‘Sticks and stones may break my bones, but words will never hurt me.’
A saying that dates back to 1862, passed down through the generations; it embodies those British stereotypes of supressing emotions and stiffening the upper-lip.
Yet old adages contain old ideas, and such sayings standardise a stigma that we now need to move beyond: how we speak about mental health problems.
World Mental Health Day on Tuesday reminded us that 1 in 4 adults and 1 in 10 children are affected by mental illnesses. The majority do not speak up and do not seek help.
By changing the way we discuss mental illnesses, we can start to provide people the support they need.
That’s why I am proud of this Government’s record investment in mental healthcare; mental and physical health now have parity in law.
Last week, the Prime Minister announced a review of the Mental Health Act to tackle longstanding injustices in our mental health system. It’s about helping some of the most vulnerable in society.
It’s also about relieving our straining public services. The NHS’s challenge with mental illnesses is marked by a 43 per cent increase in detainments within the past decade alone. Around 40 per cent of police business in Kent is concerned with mental health problems.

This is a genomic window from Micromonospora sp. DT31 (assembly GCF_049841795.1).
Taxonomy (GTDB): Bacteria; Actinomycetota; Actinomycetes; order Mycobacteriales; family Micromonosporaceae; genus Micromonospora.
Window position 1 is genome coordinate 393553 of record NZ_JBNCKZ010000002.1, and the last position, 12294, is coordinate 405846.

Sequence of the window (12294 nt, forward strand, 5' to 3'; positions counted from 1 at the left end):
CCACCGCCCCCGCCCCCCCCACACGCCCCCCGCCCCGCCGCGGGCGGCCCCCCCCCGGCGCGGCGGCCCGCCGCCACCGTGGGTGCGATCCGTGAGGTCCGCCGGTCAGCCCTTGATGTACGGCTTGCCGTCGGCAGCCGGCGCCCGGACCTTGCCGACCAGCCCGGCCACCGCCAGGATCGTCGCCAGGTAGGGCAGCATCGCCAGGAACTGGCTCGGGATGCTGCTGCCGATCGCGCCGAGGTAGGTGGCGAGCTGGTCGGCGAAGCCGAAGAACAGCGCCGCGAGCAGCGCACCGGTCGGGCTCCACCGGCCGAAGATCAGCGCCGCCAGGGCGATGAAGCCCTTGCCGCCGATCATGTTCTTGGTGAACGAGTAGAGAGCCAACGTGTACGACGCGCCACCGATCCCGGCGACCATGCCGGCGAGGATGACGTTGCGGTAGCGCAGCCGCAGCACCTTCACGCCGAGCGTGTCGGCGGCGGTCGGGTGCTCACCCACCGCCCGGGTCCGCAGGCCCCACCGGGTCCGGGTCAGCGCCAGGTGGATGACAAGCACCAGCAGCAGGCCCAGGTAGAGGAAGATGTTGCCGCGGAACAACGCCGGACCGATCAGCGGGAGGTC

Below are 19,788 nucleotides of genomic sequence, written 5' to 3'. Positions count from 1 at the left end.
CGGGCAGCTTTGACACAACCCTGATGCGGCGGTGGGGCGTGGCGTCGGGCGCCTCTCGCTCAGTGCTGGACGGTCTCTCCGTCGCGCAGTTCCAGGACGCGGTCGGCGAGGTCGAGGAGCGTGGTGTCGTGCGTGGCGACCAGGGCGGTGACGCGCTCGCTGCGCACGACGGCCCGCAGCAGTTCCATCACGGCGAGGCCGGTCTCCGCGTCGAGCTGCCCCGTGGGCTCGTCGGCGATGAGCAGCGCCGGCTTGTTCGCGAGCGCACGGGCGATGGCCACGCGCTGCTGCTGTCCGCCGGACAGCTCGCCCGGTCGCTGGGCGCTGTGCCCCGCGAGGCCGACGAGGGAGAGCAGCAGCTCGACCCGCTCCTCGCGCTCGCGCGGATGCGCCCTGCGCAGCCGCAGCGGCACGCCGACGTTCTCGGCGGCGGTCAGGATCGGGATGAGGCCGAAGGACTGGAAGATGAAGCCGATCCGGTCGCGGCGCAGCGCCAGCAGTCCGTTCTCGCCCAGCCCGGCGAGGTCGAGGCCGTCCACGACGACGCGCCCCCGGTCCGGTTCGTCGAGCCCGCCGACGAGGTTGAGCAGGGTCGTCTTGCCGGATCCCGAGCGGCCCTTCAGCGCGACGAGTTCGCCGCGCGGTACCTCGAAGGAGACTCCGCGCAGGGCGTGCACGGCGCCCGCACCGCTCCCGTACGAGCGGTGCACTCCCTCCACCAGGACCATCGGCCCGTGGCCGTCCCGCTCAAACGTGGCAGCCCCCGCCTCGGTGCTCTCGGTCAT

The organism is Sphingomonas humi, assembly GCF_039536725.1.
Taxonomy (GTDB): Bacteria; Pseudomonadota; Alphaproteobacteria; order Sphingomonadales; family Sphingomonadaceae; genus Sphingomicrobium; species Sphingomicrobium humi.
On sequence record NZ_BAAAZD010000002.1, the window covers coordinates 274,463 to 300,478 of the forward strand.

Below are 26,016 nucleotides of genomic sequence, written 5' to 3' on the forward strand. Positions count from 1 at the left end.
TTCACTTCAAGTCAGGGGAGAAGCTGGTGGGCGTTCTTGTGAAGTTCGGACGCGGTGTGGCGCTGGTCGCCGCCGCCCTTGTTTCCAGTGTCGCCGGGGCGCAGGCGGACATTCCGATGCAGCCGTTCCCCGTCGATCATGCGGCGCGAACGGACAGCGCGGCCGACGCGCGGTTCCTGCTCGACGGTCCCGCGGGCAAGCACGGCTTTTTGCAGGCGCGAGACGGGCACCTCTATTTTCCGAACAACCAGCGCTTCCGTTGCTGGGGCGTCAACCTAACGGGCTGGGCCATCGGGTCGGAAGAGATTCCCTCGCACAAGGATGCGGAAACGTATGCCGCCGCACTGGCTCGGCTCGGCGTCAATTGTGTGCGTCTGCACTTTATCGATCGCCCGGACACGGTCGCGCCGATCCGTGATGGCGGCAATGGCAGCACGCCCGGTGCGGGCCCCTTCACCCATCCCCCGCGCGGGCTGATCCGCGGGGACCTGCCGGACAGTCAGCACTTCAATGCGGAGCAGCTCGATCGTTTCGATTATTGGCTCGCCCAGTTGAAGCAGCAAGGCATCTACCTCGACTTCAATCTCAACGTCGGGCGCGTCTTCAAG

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To deal with this, we’ve increased the number of psychiatric consultants and we’ve taken steps to ensure that many thousands more young people will receive the right treatment at the right time by 2020.
Compared to 2010, 40 per cent more people access mental health services every day. The number of mental health patients being held inappropriately in police cells is also down by 80 per cent over the same period.
We’re lucky that West Kent MIND, which has provided vital support for years, is based in Sevenoaks. On Tuesday, they held training sessions for schools and businesses to facilitate workplace wellbeing. On Sunday, they’ll host a fun run in Knole Park to raise further awareness.
Tomorrow, I will visit Sevenoaks Hospital to open the new Wound Centre. But I will remember those wounds that are often just as serious: the ones we cannot see.